Probable Site of Midway (1997 photo courtesy of Archer Minardi)

Home Site- Nelson County, Virginia

The property was part of Dr. William Cabell’s original holdings, which were turned over to his son Nicholas along with Dr. Cabell’s home Swan Creek/Liberty Hall. Midway was located around Routes 626 and 743 in Nelson County, Virginia.


Little has been found regarding Midway, William H. Cabell’s farm where he resided from 1801-1810. Mutual Assurance policies describe the house as being a two-story wooden structure that was 36 feet long by 34 feet wide with 14 x 8 foot porches on each side plus an 8 x 8 foot porch at the end. The policies also list a smokehouse that was 10 feet high by 10 feet wide and a 24 x 18 foot stable. The 1802 policy also showed a corn house. 

Nicholas Cabell, Sr.’s grandson, Nathaniel Francis Cabell (1807-1891), wrote that most of Nicholas’s papers were burnt at Midway House. However, no description of the house has been found. The house burned sometime before 1891.

Timeline of Midway Ownership

  • 1799 -1809: In May 1799 Nicholas Cabell, Sr. gave 800 acres of his property to his son, William H. Cabell, to build Midway.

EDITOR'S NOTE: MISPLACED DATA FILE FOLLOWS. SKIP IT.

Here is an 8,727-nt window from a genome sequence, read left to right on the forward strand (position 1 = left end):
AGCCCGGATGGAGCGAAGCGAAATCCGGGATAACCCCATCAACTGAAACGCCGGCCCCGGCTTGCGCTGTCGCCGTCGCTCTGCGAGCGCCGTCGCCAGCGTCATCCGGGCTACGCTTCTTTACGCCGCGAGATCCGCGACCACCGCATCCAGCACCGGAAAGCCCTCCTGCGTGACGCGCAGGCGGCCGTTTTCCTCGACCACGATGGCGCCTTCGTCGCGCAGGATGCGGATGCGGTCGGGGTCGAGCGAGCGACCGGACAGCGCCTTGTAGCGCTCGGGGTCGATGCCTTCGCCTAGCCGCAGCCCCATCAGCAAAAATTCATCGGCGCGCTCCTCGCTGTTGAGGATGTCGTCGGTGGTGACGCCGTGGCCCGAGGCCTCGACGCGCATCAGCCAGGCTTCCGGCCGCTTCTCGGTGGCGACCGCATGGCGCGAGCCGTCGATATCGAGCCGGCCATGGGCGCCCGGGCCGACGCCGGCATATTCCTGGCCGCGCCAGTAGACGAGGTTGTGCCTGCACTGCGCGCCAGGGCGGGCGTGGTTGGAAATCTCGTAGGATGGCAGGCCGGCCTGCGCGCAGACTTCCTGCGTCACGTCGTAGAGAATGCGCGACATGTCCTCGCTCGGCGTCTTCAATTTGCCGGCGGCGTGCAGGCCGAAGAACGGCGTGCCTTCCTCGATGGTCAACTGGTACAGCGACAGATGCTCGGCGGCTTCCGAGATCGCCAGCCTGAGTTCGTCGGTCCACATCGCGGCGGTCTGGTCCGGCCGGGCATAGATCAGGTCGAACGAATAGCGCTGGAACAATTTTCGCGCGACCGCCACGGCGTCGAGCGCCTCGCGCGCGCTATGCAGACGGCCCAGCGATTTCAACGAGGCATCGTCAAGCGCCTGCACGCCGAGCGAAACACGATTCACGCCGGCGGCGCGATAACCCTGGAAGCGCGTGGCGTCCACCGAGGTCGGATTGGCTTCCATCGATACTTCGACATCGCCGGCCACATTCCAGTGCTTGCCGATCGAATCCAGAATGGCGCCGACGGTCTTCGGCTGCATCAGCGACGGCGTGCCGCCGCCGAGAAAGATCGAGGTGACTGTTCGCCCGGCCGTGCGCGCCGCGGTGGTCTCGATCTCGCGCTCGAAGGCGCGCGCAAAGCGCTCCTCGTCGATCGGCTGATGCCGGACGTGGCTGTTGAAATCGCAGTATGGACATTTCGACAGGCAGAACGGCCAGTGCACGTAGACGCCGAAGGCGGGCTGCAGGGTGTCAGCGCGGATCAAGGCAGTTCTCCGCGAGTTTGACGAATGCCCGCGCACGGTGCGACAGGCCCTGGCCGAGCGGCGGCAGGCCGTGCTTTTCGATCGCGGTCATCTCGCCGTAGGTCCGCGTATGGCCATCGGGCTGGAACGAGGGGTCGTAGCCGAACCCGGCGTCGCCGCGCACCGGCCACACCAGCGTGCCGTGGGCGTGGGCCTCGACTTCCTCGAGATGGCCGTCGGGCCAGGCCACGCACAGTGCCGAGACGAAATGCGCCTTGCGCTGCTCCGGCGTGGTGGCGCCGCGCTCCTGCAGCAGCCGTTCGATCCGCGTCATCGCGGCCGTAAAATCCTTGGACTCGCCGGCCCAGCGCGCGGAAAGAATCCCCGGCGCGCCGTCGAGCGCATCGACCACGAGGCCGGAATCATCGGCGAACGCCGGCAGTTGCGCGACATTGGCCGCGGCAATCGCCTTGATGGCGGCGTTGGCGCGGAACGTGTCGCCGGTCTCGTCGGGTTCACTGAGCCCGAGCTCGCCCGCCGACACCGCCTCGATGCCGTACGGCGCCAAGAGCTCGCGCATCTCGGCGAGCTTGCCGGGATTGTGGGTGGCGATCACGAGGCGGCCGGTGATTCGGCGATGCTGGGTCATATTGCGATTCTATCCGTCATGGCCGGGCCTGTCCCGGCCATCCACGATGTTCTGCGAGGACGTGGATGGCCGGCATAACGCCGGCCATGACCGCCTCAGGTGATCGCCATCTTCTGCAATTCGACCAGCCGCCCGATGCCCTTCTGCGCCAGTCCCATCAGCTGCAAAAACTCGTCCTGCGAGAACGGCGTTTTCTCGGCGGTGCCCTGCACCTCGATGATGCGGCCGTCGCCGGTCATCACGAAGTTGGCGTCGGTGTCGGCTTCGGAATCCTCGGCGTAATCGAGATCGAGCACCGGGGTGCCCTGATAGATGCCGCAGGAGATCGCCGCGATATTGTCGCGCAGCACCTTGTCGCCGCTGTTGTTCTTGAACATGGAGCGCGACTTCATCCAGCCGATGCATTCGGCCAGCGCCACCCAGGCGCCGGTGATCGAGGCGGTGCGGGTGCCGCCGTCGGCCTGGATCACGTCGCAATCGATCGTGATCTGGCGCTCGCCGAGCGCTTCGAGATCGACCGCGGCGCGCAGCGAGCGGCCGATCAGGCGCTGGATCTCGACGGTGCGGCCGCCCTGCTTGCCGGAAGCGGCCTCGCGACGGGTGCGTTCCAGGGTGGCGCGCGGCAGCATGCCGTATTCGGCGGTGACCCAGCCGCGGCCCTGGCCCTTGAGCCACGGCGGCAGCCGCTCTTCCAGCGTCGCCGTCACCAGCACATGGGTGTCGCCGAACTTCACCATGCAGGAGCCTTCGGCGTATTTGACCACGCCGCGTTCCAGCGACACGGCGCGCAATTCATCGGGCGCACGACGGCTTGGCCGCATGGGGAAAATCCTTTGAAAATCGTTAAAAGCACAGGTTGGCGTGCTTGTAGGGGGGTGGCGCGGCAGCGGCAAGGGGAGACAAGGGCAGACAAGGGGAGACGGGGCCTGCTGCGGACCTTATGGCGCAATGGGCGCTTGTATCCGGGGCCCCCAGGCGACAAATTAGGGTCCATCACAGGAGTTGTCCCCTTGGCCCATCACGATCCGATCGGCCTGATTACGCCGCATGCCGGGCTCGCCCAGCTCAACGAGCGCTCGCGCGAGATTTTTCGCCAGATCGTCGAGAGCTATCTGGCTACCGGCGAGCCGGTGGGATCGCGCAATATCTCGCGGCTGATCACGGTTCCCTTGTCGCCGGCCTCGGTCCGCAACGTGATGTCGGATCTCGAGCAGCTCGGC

• When William H. Cabell married Elizabeth in 1795, the couple first lived with her parents, Col. and Mrs. William Cabell II at Union Hill. 
    • But in January 1801, William H. and his wife moved to Midway.  Elizabeth died the following November.
    • In 1805, William married Agnes Sarah Bell Gamble, and they resided at Midway when Cabell was not in Richmond serving in the government. In 1809 or 1810, Governor William H. Cabell moved directly across the James River to Repton/Montevideo in Buckingham County which he had purchased from his first cousin Joseph Cabell. 
  • 1823- Midway was sold to Joseph Carrington Cabell to pay of debts of William H. Cabell.
    • Joseph never lived at Midway, and upon dying childless in 1856, he left the farm to William H.’s son, Dr. John Grattan Cabell. 
  • 1856: Dr. John Grattan Cabell owned Midway, Grattan Cabell did not live in Midway for any significant period of time as his practice and family were in Richmond.
  • Before 1891: Home burned
1997 photo- Courtesy Archer Minardi